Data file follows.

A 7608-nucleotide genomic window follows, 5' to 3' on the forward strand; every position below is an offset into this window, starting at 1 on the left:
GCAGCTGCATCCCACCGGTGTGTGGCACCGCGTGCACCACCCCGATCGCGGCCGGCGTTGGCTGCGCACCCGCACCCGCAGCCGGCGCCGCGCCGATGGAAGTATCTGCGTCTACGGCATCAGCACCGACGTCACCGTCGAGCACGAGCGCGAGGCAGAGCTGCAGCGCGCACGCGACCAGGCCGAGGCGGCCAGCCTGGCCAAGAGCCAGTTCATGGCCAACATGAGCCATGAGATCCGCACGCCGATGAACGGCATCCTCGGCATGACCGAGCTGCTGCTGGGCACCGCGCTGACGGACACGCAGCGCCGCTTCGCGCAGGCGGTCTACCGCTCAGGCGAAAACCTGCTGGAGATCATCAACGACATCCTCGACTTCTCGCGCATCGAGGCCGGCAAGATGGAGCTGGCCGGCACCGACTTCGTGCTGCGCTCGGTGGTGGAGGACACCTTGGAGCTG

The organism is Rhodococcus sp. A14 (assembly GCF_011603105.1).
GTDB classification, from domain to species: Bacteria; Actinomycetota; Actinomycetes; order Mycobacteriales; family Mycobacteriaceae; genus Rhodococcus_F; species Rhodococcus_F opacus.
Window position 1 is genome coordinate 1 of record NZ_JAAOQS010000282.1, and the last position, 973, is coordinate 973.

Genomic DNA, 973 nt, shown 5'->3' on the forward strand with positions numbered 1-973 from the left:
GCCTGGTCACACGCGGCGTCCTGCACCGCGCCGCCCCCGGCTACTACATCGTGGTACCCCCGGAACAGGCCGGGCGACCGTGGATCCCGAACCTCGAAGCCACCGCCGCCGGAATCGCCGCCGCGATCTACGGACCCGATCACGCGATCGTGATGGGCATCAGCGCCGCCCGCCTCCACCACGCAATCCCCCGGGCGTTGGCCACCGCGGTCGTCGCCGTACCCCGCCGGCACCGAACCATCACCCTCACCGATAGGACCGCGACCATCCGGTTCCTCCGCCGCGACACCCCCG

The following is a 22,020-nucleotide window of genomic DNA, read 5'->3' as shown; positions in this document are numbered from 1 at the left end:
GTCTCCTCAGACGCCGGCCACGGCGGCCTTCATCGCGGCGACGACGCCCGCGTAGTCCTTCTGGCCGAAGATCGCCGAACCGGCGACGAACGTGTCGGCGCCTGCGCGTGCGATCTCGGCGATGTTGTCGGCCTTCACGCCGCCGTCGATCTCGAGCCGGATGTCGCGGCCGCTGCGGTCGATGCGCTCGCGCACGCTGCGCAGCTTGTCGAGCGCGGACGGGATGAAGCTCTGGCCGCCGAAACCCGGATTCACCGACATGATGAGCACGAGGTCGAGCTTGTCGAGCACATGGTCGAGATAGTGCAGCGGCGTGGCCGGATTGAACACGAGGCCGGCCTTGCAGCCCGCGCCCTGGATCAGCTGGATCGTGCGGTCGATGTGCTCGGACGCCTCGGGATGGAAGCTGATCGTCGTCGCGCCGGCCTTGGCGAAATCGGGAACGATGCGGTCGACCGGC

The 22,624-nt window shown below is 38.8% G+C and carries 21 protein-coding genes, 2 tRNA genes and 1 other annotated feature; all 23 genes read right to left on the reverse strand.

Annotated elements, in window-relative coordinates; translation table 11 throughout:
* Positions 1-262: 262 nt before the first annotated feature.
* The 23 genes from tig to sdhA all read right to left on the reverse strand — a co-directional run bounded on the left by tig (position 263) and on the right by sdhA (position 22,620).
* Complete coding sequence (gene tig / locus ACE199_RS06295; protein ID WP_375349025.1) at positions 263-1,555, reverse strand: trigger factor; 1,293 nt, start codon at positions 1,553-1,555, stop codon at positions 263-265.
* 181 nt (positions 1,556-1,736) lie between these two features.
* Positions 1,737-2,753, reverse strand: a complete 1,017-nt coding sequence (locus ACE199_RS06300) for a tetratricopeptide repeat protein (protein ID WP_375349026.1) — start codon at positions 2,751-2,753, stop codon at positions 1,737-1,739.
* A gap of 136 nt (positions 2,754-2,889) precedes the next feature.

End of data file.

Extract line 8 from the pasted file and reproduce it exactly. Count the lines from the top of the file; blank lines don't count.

The following is a 22,020-nucleotide window of genomic DNA, read 5'->3' as shown; positions in this document are numbered from 1 at the left end: